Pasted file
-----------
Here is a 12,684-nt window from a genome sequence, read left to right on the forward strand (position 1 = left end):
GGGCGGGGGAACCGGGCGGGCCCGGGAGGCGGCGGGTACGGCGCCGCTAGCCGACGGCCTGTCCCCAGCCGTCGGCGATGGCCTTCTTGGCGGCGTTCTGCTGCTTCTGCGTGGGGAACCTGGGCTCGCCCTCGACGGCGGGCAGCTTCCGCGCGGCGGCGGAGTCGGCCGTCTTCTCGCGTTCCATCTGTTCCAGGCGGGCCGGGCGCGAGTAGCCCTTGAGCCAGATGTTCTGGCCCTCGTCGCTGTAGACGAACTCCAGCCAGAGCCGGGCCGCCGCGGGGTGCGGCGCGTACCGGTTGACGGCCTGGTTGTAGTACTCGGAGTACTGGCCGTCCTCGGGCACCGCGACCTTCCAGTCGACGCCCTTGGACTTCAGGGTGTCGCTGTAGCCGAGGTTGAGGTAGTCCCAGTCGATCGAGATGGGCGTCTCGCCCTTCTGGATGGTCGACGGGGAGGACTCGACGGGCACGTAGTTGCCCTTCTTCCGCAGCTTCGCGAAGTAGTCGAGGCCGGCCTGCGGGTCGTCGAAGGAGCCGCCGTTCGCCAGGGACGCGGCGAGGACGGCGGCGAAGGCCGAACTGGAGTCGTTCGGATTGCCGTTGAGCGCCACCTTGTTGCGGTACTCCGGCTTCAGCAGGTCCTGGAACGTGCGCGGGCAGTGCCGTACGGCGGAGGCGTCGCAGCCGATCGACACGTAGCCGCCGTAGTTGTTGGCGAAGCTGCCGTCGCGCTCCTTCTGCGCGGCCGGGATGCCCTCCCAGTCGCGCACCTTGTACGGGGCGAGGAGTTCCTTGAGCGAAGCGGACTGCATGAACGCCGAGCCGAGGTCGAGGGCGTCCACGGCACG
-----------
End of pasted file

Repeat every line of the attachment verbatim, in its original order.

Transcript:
Here is a 12,684-nt window from a genome sequence, read left to right on the forward strand (position 1 = left end):
GGGCGGGGGAACCGGGCGGGCCCGGGAGGCGGCGGGTACGGCGCCGCTAGCCGACGGCCTGTCCCCAGCCGTCGGCGATGGCCTTCTTGGCGGCGTTCTGCTGCTTCTGCGTGGGGAACCTGGGCTCGCCCTCGACGGCGGGCAGCTTCCGCGCGGCGGCGGAGTCGGCCGTCTTCTCGCGTTCCATCTGTTCCAGGCGGGCCGGGCGCGAGTAGCCCTTGAGCCAGATGTTCTGGCCCTCGTCGCTGTAGACGAACTCCAGCCAGAGCCGGGCCGCCGCGGGGTGCGGCGCGTACCGGTTGACGGCCTGGTTGTAGTACTCGGAGTACTGGCCGTCCTCGGGCACCGCGACCTTCCAGTCGACGCCCTTGGACTTCAGGGTGTCGCTGTAGCCGAGGTTGAGGTAGTCCCAGTCGATCGAGATGGGCGTCTCGCCCTTCTGGATGGTCGACGGGGAGGACTCGACGGGCACGTAGTTGCCCTTCTTCCGCAGCTTCGCGAAGTAGTCGAGGCCGGCCTGCGGGTCGTCGAAGGAGCCGCCGTTCGCCAGGGACGCGGCGAGGACGGCGGCGAAGGCCGAACTGGAGTCGTTCGGATTGCCGTTGAGCGCCACCTTGTTGCGGTACTCCGGCTTCAGCAGGTCCTGGAACGTGCGCGGGCAGTGCCGTACGGCGGAGGCGTCGCAGCCGATCGACACGTAGCCGCCGTAGTTGTTGGCGAAGCTGCCGTCGCGCTCCTTCTGCGCGGCCGGGATGCCCTCCCAGTCGCGCACCTTGTACGGGGCGAGGAGTTCCTTGAGCGAAGCGGACTGCATGAACGCCGAGCCGAGGTCGAGGGCGTCCACGGCACG